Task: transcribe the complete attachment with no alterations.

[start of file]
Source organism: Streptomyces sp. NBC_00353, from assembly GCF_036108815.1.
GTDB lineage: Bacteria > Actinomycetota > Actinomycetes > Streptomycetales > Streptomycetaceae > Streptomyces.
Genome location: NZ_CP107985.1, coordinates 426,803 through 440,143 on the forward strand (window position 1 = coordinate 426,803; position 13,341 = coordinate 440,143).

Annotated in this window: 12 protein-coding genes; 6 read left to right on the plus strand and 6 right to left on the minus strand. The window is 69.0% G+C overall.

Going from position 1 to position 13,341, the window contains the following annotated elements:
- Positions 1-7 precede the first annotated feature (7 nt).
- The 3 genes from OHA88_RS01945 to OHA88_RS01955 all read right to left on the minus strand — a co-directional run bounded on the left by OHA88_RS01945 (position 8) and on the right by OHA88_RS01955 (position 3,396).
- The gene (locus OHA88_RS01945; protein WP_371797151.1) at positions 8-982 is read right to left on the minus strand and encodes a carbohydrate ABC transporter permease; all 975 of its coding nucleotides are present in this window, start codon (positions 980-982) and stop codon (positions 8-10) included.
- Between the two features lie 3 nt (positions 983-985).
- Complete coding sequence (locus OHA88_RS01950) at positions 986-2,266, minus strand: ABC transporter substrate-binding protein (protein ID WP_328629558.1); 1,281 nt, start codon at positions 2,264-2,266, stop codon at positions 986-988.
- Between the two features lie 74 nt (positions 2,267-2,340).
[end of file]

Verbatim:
Source organism: Streptomyces sp. NBC_00353, from assembly GCF_036108815.1.
GTDB lineage: Bacteria > Actinomycetota > Actinomycetes > Streptomycetales > Streptomycetaceae > Streptomyces.
Genome location: NZ_CP107985.1, coordinates 426,803 through 440,143 on the forward strand (window position 1 = coordinate 426,803; position 13,341 = coordinate 440,143).

Annotated in this window: 12 protein-coding genes; 6 read left to right on the plus strand and 6 right to left on the minus strand. The window is 69.0% G+C overall.

Going from position 1 to position 13,341, the window contains the following annotated elements:
- Positions 1-7 precede the first annotated feature (7 nt).
- The 3 genes from OHA88_RS01945 to OHA88_RS01955 all read right to left on the minus strand — a co-directional run bounded on the left by OHA88_RS01945 (position 8) and on the right by OHA88_RS01955 (position 3,396).
- The gene (locus OHA88_RS01945; protein WP_371797151.1) at positions 8-982 is read right to left on the minus strand and encodes a carbohydrate ABC transporter permease; all 975 of its coding nucleotides are present in this window, start codon (positions 980-982) and stop codon (positions 8-10) included.
- Between the two features lie 3 nt (positions 983-985).
- Complete coding sequence (locus OHA88_RS01950) at positions 986-2,266, minus strand: ABC transporter substrate-binding protein (protein ID WP_328629558.1); 1,281 nt, start codon at positions 2,264-2,266, stop codon at positions 986-988.
- Between the two features lie 74 nt (positions 2,267-2,340).